It’s that time of year again. We live across the street from the neighborhood clubhouse and it is busy almost every day with parties and events for people who are graduating to the next level of their education. Whether it is junior high to high high school, or high school to college, families are celebrating the transitions in the lives of their children.
I can’t help but be reminded of the graduations that I celebrated as a young person. We didn’t have a large family, but my maternal grandparents and Auntie Lou were always a part of whatever we did. Auntie Lou never married and she lived with my grandparents. When Grandma was only 2 years old, her own mother died and her aunt, Lou’s mother, helped raise her. Eventually, when Lou’s (her real name was Louise) own parents passed away, my grandfather, in grateful appreciation for all the help the family had provided, invited Louise to live with them. So my mother, also a Louise and named after Auntie Lou, had the benefit of living with her Mom and Dad, as well as her aunt. They were very close and, of course, as my brothers and I came along, Auntie Lou was as much a member of the family as anyone else.
I was the oldest and she always made me feel special – whether it was playing games or just sitting in her room and talking. I remember the desk she had in her room and how I stored all my games in her closet. The truth be told, I loved her as much, if not more, as my grandmother. I always felt very close to her. She even helped me learn how to read and I would head to her room every time I came to the house to see her first.
As a child, it never occurred to me that Auntie Lou didn’t have any real means of support other than my grandparents. Sometimes she would decline the chance to go to dinner with us, but I never realized that it was because she felt bad that she couldn’t ever pay her own way. I am sure that her parents must have left her some inheritance, but I know she was very careful about whatever she bought and she certainly didn’t have the kind of wardrobe or things that the rest of the family had. I’m sure that Grandma and Grandpa would have provided anything she wanted or needed, but Auntie Lou never wanted to impose. It was a real sacrifice for her to participate or give gifts to others.
As a child, in all honesty, I never appreciated the gifts that Auntie Lou gave me. They were never the cool things that other family members bought and as I look back on my birthdays and graduations I am sure that I never showed my appreciation properly. For some reason, I was thinking about all this last evening and I actually dreamed about one of the gifts that I received from her as part of a graduation.
I remember that Auntie Lou gave me three dollars and there was a brush that I really had my eye on. I was excited when I now had enough money to purchase this inexpensive hair brush. It wasn’t anything super special, but I had always wanted one and now was my chance. I pooled my money from Auntie Lou with two other dollars I received as another gift and purchased the brush. As fate would have it, Auntie Lou asked me what I had done with the gift money and I let her now that I had added the money to another gift and bought a brush. I could tell that she was a little sad.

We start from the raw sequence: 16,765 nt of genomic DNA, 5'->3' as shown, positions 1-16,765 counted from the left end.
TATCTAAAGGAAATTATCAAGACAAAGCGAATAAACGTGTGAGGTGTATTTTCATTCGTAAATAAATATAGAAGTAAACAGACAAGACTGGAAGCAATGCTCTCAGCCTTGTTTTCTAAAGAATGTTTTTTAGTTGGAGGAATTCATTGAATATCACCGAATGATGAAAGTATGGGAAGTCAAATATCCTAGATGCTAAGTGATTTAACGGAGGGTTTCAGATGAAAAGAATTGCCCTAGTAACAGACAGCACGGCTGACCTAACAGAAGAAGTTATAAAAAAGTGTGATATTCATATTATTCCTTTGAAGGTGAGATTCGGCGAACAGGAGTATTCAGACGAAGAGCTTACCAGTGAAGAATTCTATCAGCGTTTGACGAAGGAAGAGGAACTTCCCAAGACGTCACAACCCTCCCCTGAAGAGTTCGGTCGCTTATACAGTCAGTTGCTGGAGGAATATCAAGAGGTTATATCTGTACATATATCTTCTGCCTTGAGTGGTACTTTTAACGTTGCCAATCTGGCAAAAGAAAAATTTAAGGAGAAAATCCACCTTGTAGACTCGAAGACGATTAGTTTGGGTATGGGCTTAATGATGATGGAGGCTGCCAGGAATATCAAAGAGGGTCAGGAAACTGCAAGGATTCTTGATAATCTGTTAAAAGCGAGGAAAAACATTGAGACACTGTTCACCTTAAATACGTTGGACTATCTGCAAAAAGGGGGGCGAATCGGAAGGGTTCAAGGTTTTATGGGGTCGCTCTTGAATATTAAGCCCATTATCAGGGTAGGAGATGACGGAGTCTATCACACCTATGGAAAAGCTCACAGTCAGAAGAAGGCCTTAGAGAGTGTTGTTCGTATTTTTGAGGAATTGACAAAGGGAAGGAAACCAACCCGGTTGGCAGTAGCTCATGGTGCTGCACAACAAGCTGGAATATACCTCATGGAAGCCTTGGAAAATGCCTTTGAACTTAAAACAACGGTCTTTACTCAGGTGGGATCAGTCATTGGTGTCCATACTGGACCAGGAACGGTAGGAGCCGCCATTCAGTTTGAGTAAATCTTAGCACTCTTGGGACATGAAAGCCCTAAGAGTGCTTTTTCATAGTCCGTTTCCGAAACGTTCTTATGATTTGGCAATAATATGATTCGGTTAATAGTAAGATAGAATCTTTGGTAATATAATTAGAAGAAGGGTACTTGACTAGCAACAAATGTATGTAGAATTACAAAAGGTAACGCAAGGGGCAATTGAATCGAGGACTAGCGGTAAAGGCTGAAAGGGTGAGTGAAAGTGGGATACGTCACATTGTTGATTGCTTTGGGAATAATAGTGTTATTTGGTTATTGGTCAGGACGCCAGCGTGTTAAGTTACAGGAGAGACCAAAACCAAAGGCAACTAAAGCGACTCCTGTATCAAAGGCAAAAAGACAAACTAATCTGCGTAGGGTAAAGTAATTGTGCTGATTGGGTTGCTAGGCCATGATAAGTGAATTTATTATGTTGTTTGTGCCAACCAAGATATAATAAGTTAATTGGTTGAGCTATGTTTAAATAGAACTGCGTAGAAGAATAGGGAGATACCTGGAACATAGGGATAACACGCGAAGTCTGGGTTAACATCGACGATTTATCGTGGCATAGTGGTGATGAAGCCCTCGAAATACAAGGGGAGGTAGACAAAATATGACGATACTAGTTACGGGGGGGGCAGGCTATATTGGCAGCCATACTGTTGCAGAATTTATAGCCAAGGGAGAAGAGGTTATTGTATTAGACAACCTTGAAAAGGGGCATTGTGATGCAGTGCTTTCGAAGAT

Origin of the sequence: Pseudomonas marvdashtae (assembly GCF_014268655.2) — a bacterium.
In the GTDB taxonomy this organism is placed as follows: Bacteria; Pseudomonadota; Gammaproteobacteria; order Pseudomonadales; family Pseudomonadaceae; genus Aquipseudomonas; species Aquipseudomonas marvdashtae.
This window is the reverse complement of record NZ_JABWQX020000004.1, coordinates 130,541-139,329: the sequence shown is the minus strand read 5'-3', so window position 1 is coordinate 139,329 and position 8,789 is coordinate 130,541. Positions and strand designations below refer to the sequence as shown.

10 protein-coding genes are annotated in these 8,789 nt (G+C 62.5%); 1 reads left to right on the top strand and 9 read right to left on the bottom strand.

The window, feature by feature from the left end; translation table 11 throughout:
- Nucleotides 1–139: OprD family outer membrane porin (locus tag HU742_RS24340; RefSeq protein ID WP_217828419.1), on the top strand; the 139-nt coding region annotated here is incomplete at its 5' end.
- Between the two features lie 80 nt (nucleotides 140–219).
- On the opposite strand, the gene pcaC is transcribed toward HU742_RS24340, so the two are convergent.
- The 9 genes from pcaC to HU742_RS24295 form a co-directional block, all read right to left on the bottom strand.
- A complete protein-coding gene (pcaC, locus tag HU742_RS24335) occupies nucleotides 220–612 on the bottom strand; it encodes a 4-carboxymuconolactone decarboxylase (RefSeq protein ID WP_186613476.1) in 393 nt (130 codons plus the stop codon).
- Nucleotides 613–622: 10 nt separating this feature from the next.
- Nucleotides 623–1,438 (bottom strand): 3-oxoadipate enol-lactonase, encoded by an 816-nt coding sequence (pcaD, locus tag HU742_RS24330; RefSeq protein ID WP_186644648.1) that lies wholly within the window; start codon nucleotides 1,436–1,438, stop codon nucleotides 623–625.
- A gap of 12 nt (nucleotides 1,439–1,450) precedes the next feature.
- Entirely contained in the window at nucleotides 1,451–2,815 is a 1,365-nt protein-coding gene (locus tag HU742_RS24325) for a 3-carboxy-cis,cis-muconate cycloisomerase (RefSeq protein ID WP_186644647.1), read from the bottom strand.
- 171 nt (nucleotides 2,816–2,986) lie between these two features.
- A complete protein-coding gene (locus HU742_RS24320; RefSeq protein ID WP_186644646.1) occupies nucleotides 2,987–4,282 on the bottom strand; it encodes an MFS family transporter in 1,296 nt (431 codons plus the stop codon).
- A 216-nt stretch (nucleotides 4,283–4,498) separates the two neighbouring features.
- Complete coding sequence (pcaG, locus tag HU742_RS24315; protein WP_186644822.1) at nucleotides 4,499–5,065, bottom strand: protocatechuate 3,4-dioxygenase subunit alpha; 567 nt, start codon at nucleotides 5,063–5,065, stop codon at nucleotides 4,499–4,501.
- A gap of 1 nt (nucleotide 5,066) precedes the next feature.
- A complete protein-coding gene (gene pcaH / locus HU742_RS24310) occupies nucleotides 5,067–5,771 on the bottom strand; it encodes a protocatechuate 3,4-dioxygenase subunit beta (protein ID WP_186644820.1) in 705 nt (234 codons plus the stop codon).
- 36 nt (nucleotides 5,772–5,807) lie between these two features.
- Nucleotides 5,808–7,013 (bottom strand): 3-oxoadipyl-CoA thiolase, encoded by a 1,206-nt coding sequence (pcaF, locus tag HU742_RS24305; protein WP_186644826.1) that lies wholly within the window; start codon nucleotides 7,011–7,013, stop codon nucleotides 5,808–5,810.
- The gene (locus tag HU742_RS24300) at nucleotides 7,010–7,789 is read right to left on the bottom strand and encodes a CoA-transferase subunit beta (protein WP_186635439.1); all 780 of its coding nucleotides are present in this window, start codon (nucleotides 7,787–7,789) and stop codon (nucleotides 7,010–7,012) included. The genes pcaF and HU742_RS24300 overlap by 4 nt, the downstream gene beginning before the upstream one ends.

She went to her little coin purse and counted out another two dollars, saying that she really wanted the brush to be her gift to me. At the time I was excited to get more money but I quickly realized that it was important for her to feel that the gift was from her and that I shouldn’t have to use other money to get something I wanted. I could tell that she was a little sad and the more I thought about it the more I realized that I had hurt her feelings. Sure she wanted me to get something with her money, but she was embarrassed that she couldn’t really afford to give me enough money to buy the brush. I have no idea what she had to sacrifice to come up with that other two dollars.
I think I finally lied and told her that I was mistaken about the price and that the money she had given me was enough for this very cool gift. But I learned a very important lesson that day. I had been focused on the magnitude of the gift and not on the love and thoughtfulness of Auntie Lou. I don’t think I ever made that mistake again.
There is a Bible story Jesus tells us that is very similar to my experience with Auntie Lou. It has to do with the money that the rich people gave at the temple. But then an old woman brings 2 small coins, called mites, into the temple. And this is all that she could give – notice that it was more than she could afford. That old woman might just as well have been my Auntie Lou. She always gave more than she had and she was painfully aware of her inability to provide for herself without help.
The verse for this evening is from Luke 21:1-4, “As he looked up, Jesus saw the rich putting their gifts into the temple treasury. He also saw a poor widow put in two very small copper coins. “I tell you the truth,” he said, “this poor widow has put in more than all the others. All these people gave their gifts out of their wealth; but she out of her poverty put in all she had to live on.” I know what He meant. My encouragement this evening is that we all can fall prey to the size of our gifts and not consider the circumstances of the giver and how the love and thoughtfulness are far more important than the size of the gift. But Jesus isn’t concerned with the size of our gifts – He looks at our hearts – and that is how He measures our giving. My prayer is that you will give adequate care and consideration to the gifts that you give – as well as appreciation for the gifts that you receive, as you consider the true meaning of giving. Have a great day in the Lord, grace and peace…